THE final finishing line has arrived at the age of 89, for a remarkable Hebden athlete, Gordon Booth.

Gordon had hitherto set the country alight in veterans’ competitions.

A native of Almondbury, Huddersfield, Gordon grew up near the former world one-mile record holder and Olympic Games 5,000 metres medalist, Derek Ibbotson.

But whereas the latter athlete had already become a world-wide legend in the 1950s era, Gordon only took to the sport when he was fifty-four.

However, he certainly made up for lost time, and, with similar fashion to what Ibbotson had done in open age competition, Gordon- likewise a member of Longwood Harriers- promptly proceeded to scoop veterans awards in endurance races over track, road, fell and cross-country.

Indeed on numerable occasions, falling not too far short of him wining the open age event for good measure.

And, like old wine, he seemed to mature with age, not least of all since he moved, twenty-nine years ago, to Hebden after befriending Shelia Ely, and also befriending the glorious scenic surroundings.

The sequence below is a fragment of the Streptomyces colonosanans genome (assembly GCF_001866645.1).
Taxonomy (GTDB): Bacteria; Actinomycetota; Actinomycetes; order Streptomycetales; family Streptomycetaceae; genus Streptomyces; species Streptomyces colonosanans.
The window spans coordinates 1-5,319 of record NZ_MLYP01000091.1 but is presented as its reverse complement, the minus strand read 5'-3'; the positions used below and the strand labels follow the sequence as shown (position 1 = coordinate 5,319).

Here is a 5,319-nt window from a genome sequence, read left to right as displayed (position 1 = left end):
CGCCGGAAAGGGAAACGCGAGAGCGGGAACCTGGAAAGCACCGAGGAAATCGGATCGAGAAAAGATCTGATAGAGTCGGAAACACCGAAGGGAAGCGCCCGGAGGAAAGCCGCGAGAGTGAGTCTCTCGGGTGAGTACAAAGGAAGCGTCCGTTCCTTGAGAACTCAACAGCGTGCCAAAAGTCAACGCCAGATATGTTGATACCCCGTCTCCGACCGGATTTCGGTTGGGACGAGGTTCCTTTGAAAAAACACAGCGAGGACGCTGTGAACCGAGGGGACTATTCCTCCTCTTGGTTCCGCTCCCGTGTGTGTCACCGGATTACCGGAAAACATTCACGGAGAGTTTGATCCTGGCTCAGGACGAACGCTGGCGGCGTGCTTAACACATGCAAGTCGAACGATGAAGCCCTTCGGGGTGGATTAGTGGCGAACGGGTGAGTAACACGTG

Thus, in the mould of the Scandinavian long-haired loners who dominated the world distance running scene in the 1970s, Gordon became a familiar figure pounding the roads and fells around his Hebden home, but, comparatively few people ever knew who he was.

A likeable personality though, for those people -particularly his rivals - who did acquaint with his identity, and just a few of his truly phenomenal chest of achievements, tell much of an amazing chapter in his life.

Twice under three hours for a marathon when already eligible age-wise for a free bus pass, Gordon, recording 2 hours 53. 04 seconds in 1995 won the over 60s award in the London Marathon which attracted rivals from all over the world.

Meanwhile, on the fells he was three times winner of the over 60s award in the Three Peaks Race and in 2004 he was the Fell Runners Association, over 70s British champion.

Not done yet amongst winning top national honours, in 2007 Gordon also won British titles in the over 75s category, including him setting new records in the 800 metres, 5000 metres and 10,000 metres on the track and also added the 10 miles British title for good measure.

What a man, what a star.

The photograph, chosen by his partner, Sheila, is of Gordon standing in front of the bridge, in Burnsall.